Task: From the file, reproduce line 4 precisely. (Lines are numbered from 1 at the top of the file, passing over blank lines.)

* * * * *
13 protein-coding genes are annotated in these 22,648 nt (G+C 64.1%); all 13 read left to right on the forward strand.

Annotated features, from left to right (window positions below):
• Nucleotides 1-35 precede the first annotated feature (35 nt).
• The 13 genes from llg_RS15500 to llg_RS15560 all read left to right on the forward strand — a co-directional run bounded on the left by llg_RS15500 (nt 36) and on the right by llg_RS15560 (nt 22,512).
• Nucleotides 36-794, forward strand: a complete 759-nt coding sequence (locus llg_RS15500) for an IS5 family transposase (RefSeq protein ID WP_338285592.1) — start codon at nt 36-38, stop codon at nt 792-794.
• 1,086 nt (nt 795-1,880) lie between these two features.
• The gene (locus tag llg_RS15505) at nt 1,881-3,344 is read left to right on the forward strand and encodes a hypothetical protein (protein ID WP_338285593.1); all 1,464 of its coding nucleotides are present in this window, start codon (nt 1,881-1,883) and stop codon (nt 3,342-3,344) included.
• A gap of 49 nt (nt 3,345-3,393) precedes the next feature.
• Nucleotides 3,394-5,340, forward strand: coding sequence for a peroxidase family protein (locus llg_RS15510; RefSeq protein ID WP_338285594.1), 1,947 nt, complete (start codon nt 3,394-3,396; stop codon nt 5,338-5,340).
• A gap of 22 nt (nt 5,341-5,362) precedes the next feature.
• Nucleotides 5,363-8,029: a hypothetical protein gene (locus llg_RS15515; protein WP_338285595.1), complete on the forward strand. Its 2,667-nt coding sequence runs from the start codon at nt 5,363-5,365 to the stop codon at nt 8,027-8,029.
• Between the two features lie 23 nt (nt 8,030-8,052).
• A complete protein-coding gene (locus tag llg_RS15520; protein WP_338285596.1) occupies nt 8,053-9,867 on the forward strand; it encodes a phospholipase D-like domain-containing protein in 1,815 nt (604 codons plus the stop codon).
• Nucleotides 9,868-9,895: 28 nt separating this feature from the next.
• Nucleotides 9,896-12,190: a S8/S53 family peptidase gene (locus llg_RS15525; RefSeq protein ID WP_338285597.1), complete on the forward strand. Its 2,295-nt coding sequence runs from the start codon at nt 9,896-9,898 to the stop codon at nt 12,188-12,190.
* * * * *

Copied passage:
• The 13 genes from llg_RS15500 to llg_RS15560 all read left to right on the forward strand — a co-directional run bounded on the left by llg_RS15500 (nt 36) and on the right by llg_RS15560 (nt 22,512).